I finally finished the PBS American Experience documentary, "Chicago - City of the Century" and found plenty to talk about in the paleo-future department. One particularly interesting element of the doc was the creation of Grant Park. Apparently plans were set in place to use the park for commercial purposes after the Great Fire of 1871. That is, until Montgomery Ward, (yes, that Montgomery Ward), took it upon himself to fight and attempt to preserve Grant Park for future generations.
According to the documentary, "Ward led a 13 year campaign to enforce the decision made in 1836 that the lakefront remain forever open, free of any buildings or obstruction. He even opposed Marshall Field for wanting to build a museum in the park. 'I fought for the poor people,' he said, 'not the millionaires.'"
With the Chicago Tribune against him as well as the other owners along Michigan Avenue he had "very little support" which seems evident given his 13 year campaign.
Grant Park has an interesting history in the 20th century as well. It was a scene of clashes between Chicago Police and protesters during the 1968 Democratic National Convention. It is also the home of many music festivals most recently becoming the semi-permanent home of Lolapalooza.
Wednesday, January 31, 2007
Sunday, January 28, 2007
Apparently U.S. Steel never saw Dustin Hoffman in 1967's The Graduate. According to this U.S. Steel commercial from the 1970s, the future will be built on steel rather than plastic. The future will also be built piece by piece in beige factories to make beige buildings.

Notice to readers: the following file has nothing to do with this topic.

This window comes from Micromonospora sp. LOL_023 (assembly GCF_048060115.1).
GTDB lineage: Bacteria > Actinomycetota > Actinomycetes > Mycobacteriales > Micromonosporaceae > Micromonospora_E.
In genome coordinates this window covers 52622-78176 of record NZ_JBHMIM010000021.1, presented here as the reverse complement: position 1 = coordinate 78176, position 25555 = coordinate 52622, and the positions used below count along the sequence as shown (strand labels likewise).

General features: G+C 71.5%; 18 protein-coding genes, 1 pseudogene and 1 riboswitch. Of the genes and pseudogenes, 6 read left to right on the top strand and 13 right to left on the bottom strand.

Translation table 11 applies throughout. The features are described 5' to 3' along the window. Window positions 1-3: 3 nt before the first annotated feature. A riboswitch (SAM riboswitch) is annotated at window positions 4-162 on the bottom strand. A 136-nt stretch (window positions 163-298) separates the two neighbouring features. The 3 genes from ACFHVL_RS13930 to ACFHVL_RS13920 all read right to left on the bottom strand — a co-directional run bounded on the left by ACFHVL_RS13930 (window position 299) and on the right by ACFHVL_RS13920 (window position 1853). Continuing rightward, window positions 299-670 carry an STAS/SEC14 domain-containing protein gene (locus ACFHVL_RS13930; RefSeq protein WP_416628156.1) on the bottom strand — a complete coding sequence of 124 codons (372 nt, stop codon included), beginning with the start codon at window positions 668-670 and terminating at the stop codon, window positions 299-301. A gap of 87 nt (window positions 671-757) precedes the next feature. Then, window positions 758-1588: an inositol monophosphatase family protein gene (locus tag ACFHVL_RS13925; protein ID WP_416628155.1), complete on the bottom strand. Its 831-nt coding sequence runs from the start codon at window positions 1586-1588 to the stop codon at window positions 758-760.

Disney's Contemporary Resort in Walt Disney World, Orlando is a testament to the forgotten future. The Mary Blair designed mosaic is by far her ugliest creation, reminiscent of a 1970s kitchen that threw up brown acid on itself. The hotel stands as a reminder of misplaced creativity for Disney and Mary Blair and arguably the dying breath of the steel industry.
Monday, January 22, 2007
I first came across the word "Paleo-Future" in a Flickr group of the same name. However, the topic first sparked my interest when I visited Walt Disney World's EPCOT Center, (now Epcot), and realized that Disney's version of the future was based upon what they thought the future would look like in the 1980s. As is important when depicting the future, your opinions must change with the times, unless you happen to be omnipotent, which means you have no need to revise your vision of the future and have probably used your powers for such noble endeavors as guessing my weight at the local carnival or writing horoscopes that tell me, "you should find time for yourself tonight."
While I might poke fun at the outlandish ideas of 1950s America, corporate puffery, or Jules Verne I do it with an admiration for the idealism we seem to be losing in our post-modern society. The belief that technology has the potential to improve the lives of everyone on Earth seems rare. Just remember that an optimism for the future and the attempt to better the world for all humanity is hidden somewhere within each sarcastic comment about flying cars and space farms. In that same vein, I will always remember that the dystopian societies depicted by George Orwell or Alan Moore are just as plausible if we surrender freedom in the name of security. Here's to a "great big beautiful tomorrow."
Thanks for reading,